Why do-it-yourself index trackers don't work.
The other day, I wrote an article advocating the use of index trackers and index tracking ETFs as a type of defensive share.
The logic? Given the practical difficulties of picking individual defensive shares, index trackers at least hold out the promise that you won't -- costs and tracking error apart -- do any worse than the index in question.
But a reader's comment made a point that I've seen made several times before.
And it's this. Why buy the FTSE via an index tracker, when you can cut out the middleman and buy the individual shares?
In theory, it's a great idea. And it's certainly a point I've made myself, in respect of a few high-profile (and high-cost) investment funds that are little more than closet trackers.
With a lot of their investors' money parked in a dozen large FTSE 100 shares, these funds charge eye-watering fees. And, make no mistake, they're certainly an instance where investors could genuinely cut out the middleman, and buy the same dozen shares themselves.
But that's a very different proposition from a do-it-yourself index tracker.
£10,000 to invest
Let's say that you want to hold £10,000 in your very own do-it-yourself index tracker.
Even at the upper end of the FTSE 100, the idea quickly breaks down. On today's prices, for instance, you'd invest just £678.15 in the FTSE 100's largest share, HSBC (LSE: HSBA), which makes up 6.78% of London's flagship index.
Similarly, you'd buy £611.60 of the next-highest ranked share, Vodafone (LSE: VOD); and then spend £524.79 acquiring a stake in oil giant Shell (LSE: RDSB).
After that, it starts to get a bit silly. By the time you've built stakes in the FTSE 100's ten largest shares, you're plunking down £286.45 for the privilege of owning a piece of AstraZeneca (LSE: AZN), for instance.
These aren't big stakes by any means. And each one is incurring you brokerage fees and stamp duty. In short, costs quickly start to mount up.
And down at the bottom end of the FTSE 100, your broker's fee and stamp duty are likely dwarfing the size of the stake you're buying. £4.96 of Schroder's (LSE: SDRC), anyone? £6.96 of Essar Energy (LSE: ESSR)? Or £8.59 of Hargreaves Lansdown (LSE: HL)? No, that's just stupid.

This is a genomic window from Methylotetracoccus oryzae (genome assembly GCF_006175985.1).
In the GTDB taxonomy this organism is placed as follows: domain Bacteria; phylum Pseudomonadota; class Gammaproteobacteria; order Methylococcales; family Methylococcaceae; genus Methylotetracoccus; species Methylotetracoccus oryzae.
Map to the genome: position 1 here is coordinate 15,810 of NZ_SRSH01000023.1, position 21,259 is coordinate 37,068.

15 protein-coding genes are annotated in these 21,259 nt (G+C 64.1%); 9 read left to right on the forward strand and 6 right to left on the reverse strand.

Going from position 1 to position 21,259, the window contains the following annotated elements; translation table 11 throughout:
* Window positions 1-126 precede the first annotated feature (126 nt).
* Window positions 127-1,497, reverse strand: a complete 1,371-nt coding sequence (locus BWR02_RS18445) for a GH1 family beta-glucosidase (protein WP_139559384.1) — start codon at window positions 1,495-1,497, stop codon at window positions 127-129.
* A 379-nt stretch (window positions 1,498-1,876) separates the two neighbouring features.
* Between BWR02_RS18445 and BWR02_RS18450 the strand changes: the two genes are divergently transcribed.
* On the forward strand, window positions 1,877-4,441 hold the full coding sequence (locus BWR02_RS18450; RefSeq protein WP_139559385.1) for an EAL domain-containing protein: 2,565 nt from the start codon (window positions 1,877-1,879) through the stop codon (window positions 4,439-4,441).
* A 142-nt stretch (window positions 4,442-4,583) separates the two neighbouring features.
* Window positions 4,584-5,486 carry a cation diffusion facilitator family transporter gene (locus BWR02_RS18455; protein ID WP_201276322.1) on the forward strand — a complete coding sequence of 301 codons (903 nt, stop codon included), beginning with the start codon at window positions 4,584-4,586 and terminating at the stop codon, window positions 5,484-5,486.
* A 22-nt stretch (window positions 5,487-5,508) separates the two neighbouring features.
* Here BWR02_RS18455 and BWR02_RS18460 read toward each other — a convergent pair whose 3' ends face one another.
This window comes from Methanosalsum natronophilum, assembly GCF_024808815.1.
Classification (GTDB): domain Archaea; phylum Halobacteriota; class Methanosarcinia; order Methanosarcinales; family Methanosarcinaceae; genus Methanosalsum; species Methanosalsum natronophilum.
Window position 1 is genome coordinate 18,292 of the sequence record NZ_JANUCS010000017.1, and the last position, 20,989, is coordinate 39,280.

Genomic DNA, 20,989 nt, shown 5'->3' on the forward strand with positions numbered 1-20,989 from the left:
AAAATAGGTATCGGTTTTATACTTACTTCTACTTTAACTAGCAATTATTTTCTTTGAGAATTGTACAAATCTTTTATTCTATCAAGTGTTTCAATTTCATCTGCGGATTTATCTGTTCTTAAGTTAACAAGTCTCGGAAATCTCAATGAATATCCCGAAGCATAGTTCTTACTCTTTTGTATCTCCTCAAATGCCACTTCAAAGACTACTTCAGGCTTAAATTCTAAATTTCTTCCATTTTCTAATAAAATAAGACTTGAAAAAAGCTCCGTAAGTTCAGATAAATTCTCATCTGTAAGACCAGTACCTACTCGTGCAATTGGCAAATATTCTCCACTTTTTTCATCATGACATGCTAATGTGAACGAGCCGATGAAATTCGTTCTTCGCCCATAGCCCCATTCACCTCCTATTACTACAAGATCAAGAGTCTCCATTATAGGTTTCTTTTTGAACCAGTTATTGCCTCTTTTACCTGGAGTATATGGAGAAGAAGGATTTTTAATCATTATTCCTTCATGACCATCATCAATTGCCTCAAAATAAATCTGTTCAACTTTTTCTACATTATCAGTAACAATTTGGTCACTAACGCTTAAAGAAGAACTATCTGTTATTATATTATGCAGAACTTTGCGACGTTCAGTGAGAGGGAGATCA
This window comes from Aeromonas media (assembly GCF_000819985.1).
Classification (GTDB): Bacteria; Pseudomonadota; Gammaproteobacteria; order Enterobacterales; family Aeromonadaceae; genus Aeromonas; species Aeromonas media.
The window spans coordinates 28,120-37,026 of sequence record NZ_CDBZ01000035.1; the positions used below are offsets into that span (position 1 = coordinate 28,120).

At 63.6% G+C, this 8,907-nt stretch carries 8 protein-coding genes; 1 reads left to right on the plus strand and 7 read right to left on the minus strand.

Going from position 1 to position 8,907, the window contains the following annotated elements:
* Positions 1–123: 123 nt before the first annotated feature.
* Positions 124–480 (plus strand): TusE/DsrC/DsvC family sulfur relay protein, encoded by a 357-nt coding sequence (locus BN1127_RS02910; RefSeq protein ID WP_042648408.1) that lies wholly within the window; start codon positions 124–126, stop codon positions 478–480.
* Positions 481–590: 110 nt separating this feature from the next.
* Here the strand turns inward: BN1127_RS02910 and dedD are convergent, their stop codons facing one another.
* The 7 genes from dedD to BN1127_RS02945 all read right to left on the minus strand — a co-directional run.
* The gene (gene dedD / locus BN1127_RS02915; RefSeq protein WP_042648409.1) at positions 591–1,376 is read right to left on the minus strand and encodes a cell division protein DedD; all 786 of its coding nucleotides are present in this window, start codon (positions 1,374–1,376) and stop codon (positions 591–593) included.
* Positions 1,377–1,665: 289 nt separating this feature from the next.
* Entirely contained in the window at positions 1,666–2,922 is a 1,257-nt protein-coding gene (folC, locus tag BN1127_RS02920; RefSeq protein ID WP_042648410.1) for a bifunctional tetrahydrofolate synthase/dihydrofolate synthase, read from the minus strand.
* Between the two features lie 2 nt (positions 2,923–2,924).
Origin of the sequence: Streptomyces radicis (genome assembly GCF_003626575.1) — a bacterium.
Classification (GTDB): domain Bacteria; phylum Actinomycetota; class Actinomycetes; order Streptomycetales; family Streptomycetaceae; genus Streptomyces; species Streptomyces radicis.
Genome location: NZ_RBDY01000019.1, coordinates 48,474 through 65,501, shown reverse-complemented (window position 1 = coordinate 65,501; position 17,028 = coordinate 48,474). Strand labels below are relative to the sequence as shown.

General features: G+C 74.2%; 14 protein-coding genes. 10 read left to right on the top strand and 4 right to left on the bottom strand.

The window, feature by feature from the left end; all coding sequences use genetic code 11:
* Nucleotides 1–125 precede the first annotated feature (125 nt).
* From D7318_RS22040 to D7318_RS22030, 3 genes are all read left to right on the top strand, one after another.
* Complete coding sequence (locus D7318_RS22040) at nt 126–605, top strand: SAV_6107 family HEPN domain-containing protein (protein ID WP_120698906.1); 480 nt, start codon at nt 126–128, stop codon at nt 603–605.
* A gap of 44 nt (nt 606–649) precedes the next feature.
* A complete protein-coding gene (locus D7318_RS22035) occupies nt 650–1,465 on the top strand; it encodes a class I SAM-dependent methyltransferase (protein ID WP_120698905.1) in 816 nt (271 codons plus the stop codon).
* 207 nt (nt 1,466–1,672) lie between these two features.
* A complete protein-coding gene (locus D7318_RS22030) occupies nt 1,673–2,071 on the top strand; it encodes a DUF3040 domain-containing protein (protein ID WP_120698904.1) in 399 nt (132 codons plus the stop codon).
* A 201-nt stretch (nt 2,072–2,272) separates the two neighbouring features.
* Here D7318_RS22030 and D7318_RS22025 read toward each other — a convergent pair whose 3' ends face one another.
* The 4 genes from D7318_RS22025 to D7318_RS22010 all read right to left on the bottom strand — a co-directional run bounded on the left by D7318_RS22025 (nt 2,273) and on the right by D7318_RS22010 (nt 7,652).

£100,000 to invest
But surely, then, the principle of the do-it-yourself index tracker works with a bigger investment pot? Such as £100,000?
Not really. Down at the bottom end of the FTSE 100, it turns out that you're still buying stakes of less than £100.
Even in the middle of the FTSE 100, you're spending less than £400 to buy into business like Kingfisher (LSE: KGF), Smith & Nephew (LSE: SN) and International Power (LSE: IPR).
Only in the FTSE's top ten shares are your investments coming to more than £4,000 each.
Restrict yourself to that subset of shares, and spend your entire £100,000 on just those shares, and you'll certainly cut your investment costs. Just ten lots of commission, in short, and ten lots of stamp duty to pay.
On the other hand, you'll have embraced just 46% of the FTSE 100, leaving you massively exposed to tracking error. And also leaving you with an investment pot that contains six oil and mining shares -- plus a bank, a telco, a tobacco business and a pharmaceutical firm.
Balanced and diversified? Not exactly.
And a not dissimilar picture emerges if you expand the investment universe to the top 20 shares. Your average stake drops to £3,366 or so, and a few consumer shares such as Tesco (LSE: TSCO), Diageo (LSE: DGE) and Reckitt Benckiser (LSE: RB) come into the frame. On the plus side, though, you've captured 67% of the FTSE 100.
Buy a tracker, not an index
All of which tends to make low‑cost index tracking funds from providers such as Vanguard, HSBC or Fidelity look remarkably good value. Vanguard, let's remind ourselves, has a TER of just 0.15%, with HSBC coming in at 0.27% and Fidelity at 0.3%.
Or, in the shape of individual shares that you can tuck in your portfolio, index‑tracking ETFs such as the HSBC FTSE 100 ETF (LSE: HUKX), or iShares' FTSE 100 ETF (LSE: ISF). HSBC's ETF costs you just 0.34%, while the iShares product is a tad more expensive at 0.4%.
Try beating those charges with a do-it-yourself index tracker.
Looking for other index-tracking investment ideas? My colleague Padraig O'Hannelly's round-up of the cheapest trackers admittedly pre-dates the arrival of low-cost specialist Vanguard -- and HSBC consequently slashing its charges in response -- but is otherwise spot on. Happy hunting!
More on the markets:
> Both Malcolm and The Motley Fool own shares in AstraZeneca, Tesco, and Reckitt Benckiser. Malcolm also holds index trackers with Vanguard and HSBC.
> Worried about the state of the markets right now? Then get the Fool's latest free guide - What To Do When The Market Plunges